Reducing sediment and phosphorus losses from agriculture

Sediment surveying in a field wetland
Survey depositied sediment in a field wetland

Mitigation options for Sediment and Phosphorus


The Mitigation Options for Phosphorus and Sediment (MOPS) projects were two collaborative research projects involving Lancaster, ADAS, Reading University and the Allerton Research Trust, funded by Defra, to determine the effectiveness of a number of management options which have potential to mitigate sediment, phosphorus and nitrogen losses from agricultural land (diffuse pollution).

MOPS 1 focused on a variety of in-field and edge-of-field options, suitable for different farm and soil types. MOPS1 (2005-2008),  trialled different tillage options for in-field surface runoff losses from winter-sown cereals (Deasy et al., 2009).

MOPS2 (2008-2013) considered two further possible areas for diffuse pollution control, in-field surface runoff losses from spring-sown crops, and the use of field wetlands to trap pollutants in drains, ditches and streams Read more about MOPS 2 here

MOPS 1: In-field measures

Photographs of the MOPS 1 treatments.

Five main treatments were trialled over three years:

  • Minimum tillage
  • Contour  cultivation
  • Crop residue management   
  • Tramline disruption 
  • In-field barriers

Work was carried out on replicated hillslope plots which were monitored for runoff, sediment and nutrient losses.  These were located at:

  • Hattons in Staffordshire (sandy loam textured soil)
  • Rosemaund in Herefordshire (silty clay loam textrured soil)
  • Loddington in Leicestershire (clay textured soil).

In-field measures effectiveness

Tramline management options appear to have the most potential for reducing diffuse sediment and P losses from agriculture; sediment and P losses were much greater from areas containing tramlines, than from monitored areas without tramlines, for all soil types (silt: up to 300x greater; sand: 20-40x greater; clay: 2-5x greater).

A tramline management treatment which broke up the compaction in tramlines using a simple tine proved to be effective in four out of five site-years, significantly (p<0.01) reducing losses of sediment and P by 75-99%, and reducing losses to levels similar to background losses from areas without tramlines.  This tramline management treatment required an extra operation, and so was associated with a small cost of £2-5 ha-1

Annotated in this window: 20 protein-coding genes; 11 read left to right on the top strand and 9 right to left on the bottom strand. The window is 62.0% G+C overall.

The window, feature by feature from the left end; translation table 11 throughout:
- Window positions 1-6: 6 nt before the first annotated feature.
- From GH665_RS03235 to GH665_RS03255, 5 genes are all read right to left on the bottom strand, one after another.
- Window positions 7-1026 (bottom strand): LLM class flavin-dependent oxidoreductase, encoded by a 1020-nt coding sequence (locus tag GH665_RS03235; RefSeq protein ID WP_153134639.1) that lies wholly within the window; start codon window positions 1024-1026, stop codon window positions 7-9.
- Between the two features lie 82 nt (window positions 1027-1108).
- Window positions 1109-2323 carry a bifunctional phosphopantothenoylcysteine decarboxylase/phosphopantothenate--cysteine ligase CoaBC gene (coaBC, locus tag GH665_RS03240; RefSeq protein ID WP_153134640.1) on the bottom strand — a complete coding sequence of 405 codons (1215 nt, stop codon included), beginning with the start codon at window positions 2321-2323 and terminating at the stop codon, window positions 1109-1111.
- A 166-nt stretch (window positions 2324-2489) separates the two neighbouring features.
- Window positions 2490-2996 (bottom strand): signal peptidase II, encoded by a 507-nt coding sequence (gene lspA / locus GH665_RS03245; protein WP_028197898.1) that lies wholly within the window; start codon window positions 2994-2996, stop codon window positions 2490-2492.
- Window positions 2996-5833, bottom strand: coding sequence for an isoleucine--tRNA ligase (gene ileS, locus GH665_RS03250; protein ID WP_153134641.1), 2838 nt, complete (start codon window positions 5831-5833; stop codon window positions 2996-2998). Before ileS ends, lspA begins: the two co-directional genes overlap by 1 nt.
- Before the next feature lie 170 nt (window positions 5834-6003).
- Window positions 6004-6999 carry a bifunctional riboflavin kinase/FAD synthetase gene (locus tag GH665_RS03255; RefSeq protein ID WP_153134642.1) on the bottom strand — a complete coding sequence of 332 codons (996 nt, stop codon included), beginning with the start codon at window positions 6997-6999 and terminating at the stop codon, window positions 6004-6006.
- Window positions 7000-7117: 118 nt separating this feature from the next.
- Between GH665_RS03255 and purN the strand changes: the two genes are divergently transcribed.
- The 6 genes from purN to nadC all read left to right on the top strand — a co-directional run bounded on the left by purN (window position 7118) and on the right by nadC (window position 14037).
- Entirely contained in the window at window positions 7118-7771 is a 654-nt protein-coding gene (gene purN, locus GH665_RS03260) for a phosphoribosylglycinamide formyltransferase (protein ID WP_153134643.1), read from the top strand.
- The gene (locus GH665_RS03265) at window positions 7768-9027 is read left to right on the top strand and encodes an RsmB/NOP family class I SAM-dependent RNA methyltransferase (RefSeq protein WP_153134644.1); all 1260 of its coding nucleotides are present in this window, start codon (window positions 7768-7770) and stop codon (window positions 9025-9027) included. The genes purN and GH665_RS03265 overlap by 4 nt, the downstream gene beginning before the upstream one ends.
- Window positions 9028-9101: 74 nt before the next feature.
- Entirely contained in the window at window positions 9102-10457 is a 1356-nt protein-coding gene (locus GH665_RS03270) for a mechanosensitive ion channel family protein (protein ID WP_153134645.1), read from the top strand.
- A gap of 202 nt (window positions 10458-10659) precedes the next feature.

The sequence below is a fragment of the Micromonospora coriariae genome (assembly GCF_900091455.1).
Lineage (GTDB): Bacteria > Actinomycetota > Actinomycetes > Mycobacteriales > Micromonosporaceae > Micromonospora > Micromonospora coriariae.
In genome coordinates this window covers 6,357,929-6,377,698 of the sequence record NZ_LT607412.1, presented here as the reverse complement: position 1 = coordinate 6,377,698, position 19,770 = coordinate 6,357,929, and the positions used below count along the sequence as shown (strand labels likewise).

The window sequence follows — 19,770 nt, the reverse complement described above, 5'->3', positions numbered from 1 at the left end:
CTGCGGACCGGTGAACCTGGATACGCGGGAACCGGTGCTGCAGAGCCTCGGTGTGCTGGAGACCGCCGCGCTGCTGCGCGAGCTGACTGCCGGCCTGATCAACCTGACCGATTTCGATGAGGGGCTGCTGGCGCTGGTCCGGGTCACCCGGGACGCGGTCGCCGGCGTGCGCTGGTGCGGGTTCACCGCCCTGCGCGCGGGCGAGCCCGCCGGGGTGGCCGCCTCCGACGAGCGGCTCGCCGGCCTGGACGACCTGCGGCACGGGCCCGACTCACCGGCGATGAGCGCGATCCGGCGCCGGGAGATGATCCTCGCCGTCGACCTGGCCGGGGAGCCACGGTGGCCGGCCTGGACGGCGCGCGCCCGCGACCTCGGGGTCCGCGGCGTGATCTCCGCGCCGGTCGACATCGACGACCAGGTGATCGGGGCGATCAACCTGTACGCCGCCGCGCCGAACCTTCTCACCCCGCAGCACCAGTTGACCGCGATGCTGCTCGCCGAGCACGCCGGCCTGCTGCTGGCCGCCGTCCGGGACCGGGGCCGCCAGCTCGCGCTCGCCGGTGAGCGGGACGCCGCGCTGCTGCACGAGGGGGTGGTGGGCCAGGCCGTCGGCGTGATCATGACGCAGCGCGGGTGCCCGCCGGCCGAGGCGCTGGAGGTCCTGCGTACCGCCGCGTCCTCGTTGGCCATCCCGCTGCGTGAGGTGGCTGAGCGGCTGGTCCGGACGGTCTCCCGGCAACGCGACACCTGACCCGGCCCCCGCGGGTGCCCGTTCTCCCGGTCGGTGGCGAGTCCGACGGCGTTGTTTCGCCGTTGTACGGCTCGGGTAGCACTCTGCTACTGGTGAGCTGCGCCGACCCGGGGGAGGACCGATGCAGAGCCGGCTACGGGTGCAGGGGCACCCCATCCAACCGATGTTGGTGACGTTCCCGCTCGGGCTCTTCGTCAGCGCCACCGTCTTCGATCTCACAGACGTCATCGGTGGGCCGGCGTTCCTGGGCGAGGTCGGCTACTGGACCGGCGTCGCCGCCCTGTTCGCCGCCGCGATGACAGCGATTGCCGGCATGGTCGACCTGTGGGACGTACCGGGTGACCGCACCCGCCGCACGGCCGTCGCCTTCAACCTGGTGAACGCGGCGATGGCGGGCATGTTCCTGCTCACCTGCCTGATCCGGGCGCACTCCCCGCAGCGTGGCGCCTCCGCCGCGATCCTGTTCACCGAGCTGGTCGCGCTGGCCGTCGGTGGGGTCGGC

Minimum tillage, which generates cost savings at the farm scale of £44-50 ha-1 was effective in three out of five site-years trialled, significantly (p<0.05) reducing sediment and P losses by 29-98%.

Incorporation of crop residues also reduced sediment and P losses but reductions were not significant.

Contour cultivation, and in-field contour vegetative barriers may also be effective mitigation options, but their success depends on accuracy of implementation and farmer attitude.

For more detail read our scientific paper

Deasy, C., Quinton, J.N., Silgram, M., Bailey, A.P., Jackson, B. and Stevens, C.J. 2009. Mitigation Options for Sediment and Phosphorus Loss from Winter-sown Arable Crops. Journal of Environmental Quality, 38, 2121-2130.

MOPS 2 Effectiveness of field wetlands

Pictures of small edge of field wetlands
The 10 field wetlands monitored in the MOPS 2 project. Three designs, three soil textures and three sizes

The edge of field work involved the creation of 10 constructed wetlands for diffuse pollution control (seven in the Eden catchment and three in Leicestershire in collaboration with the Allerton Project), with surface water, sediment  and water quality monitoring to determine their effectiveness as pollution traps.

The MOPS 2 research has shown that field wetlands are very effective at trapping eroded sediment and nutrients: 70 tonnes of sediment was trapped at the three wetlands at one of the Eden site (Whinton Hill) over 3 years (mean average trapping rate 0.8 t ha-1 yr-1).  Less sediment was trapped at the second Eden site (Crake Trees)   (silty soil) with a total of 40 tonnes trapped over 3 years (average 0.3 t ha-1 yr-1); least sediment was trapped at the Leicestershire site (Loddington), with approximately 2 tonnes trapped over 3 years (0.04 t ha-1 yr-1). 

The mass of phosphorus trapped was also significant: most was trapped at Whinton Hill (approximately 10 – 70 kg yr-1), followed by Crake Trees Manor (2 – 15 kg yr-1), and Loddington (0.4 – 1.4 kg yr-1).

Overall the research has shown that field wetlands are a promising option for helping to reduce diffuse pollution from agriculture, and they offer a permanent backup when other, more desirable, but often more difficult, soil management options have not been possible.  

Downloads of summary reports and links to key papers

Policy brief identifying potential for nutrient retention in field wetlands

Construction guidelines for building field wetlands

Results summary of sediment and nutrient trapping from our Whinton Hill field wetlands

Results summary of two years of water quality data  from our Whinton Hill field wetlands

Results summary sediment and phosphorus trapping from our Crake Trees field wetlands